This week a follow-up on our friend Togetherness the taxi driver
courtesy of Ivan. This article was written by James Clarke.
The South African Black Taxi Association held a competition to select
Gauteng's safest taxi driver. My friend, Togetherness Amadeus Tshabalala,
won hands down with only 337 reported accidents during the year.
Togetherness's prize was a week in London, with his taxi, as a guest
of the London Cab Drivers' Association, who treated him as a celebrity.
London's cabbies were fascinated by the characteristic frontal dent
in Togetherness's minibus - in the shape of a traffic cop with his
Togetherness had no recollection of how it got there.
His hosts were also curious aboput his cab's blacked-out windows.
Togetherness explained that when his taxi was really full, passerbys
were often shocked at the sight of passengers' faces being helplessly
compressed against the windows, grotesquely flattening their eyeballs,
noses and gaping mouths.
Sometimes people thought the passengers were pulling faces and consequently
threw things at the windows.
Part of Togetherness's prize was for him to drive a London cab for
a day with it's three-passenger bench seat at the back and it's two
fold-down seats opposite.
Togetherness demonstrated how one could get 31 people aboard, but
that was only in places such as Earls Court where, among the throng,
there are thousands of expat South Africans.
They happily climbed aboard and remarked afterwards that even 31 inside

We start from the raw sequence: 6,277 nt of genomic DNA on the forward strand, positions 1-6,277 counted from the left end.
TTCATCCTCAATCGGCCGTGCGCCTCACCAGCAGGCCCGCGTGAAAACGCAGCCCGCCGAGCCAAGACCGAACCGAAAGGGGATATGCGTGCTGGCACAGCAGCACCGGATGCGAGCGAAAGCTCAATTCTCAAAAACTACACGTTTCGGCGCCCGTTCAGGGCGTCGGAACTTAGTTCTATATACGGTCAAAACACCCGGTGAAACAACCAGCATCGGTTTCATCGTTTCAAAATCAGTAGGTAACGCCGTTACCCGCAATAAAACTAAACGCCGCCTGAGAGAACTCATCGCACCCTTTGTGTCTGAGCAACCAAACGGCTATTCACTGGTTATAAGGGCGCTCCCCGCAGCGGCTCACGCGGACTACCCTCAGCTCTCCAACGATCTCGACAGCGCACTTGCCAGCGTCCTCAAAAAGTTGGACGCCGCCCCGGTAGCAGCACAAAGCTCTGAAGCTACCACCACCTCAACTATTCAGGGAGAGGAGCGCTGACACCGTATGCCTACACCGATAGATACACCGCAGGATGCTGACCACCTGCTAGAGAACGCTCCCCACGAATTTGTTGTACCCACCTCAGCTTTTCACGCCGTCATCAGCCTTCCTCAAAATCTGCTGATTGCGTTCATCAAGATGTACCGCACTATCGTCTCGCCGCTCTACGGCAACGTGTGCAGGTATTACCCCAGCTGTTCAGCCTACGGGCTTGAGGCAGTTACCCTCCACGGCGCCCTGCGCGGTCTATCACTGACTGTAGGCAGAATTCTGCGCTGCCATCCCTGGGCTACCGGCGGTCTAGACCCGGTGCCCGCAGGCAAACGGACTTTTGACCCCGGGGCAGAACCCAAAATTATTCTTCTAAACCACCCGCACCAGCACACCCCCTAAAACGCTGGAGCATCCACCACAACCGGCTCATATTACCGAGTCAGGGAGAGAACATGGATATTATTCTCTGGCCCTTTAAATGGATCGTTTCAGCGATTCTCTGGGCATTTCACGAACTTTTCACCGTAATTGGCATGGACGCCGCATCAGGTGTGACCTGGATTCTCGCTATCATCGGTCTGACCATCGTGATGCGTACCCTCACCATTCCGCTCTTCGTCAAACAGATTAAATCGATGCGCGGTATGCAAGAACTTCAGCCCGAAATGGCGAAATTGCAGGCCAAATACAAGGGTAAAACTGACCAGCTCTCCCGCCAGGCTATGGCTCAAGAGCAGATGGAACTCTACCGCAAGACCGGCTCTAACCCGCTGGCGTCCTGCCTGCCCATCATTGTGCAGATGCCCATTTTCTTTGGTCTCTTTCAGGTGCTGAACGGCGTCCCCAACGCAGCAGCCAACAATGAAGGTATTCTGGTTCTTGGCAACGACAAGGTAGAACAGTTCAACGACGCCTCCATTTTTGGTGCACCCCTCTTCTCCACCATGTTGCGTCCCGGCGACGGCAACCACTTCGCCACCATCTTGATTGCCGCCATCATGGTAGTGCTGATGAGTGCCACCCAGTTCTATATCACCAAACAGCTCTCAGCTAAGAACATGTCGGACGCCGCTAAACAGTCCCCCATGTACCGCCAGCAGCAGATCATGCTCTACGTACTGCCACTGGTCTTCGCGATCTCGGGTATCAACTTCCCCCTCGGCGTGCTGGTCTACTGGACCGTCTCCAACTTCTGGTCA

a single London cab, it didn't feel anywhere near as full as a Soweto
One day Togetherness drove his own minibus taxi down Cromwell Road
and could easily tell who were expat South Africans among the pedestrians
because, immediately they heard the incessant "toot-toot, toot-toot"
of Togetherness's hooter, they raised their heads and pricked their
ears like a startled Impala.
Then they spotted it - the battered red minibus with it's bumper sticker:
"Defeat constipation: travel by taxi."
They noted the driver's arm hanging loosely, in traditional fasion,
out of the driver's window - an arm that would often gesticulate (to
the confusion of anybody driving behind) while emphasising some point
the driver might be making to his passengers.
Togetherness was squashed up against the drivers door because he had
a young female passenger sharing the other half of his seat. Another
give-away sign was the flexing of the vehicle's side panels due, not
to the spasms of it's squashed passengers, but to the heavy beat of
the music being played at 120 decibels.
The passengers themselves couldn't move - Togetherness had packed
into his taxi more passengers than could legitimately be carried in
a London double-decker bus.
They watched through tears of nostalgia as Togetherness ignored red
traffic lights and London's bus and cab drivers screamed to a halt,
creating that familiar smell: burning rubber.
At one point Togetherness took a gap in a line of startled policemen
and found himself cruising down the Mall behind a glittering coach
and horses with flag-waving people apparently cheering him and he
waving back as he tried to overtake.
To his utter amazement he found himself immediately flanked by Metropolitan
Police on horseback who ushered him to the side and, although agitated,
addressed him as "Sir".
By the end of the day his antics had caused London's streets to
be glazed with tyre rubber and, in parts, traffic was left in total
confusion with shocked Bobbies hugging each other in fear.
Tower Bridge was jammed in the half-open position because Togetherness
had ignored the red light and found himself having to speed up the
ramp and leap the widening gap.
He told me on his return" "Nobody's ever going to believe
that I was stopped by cops on horseback."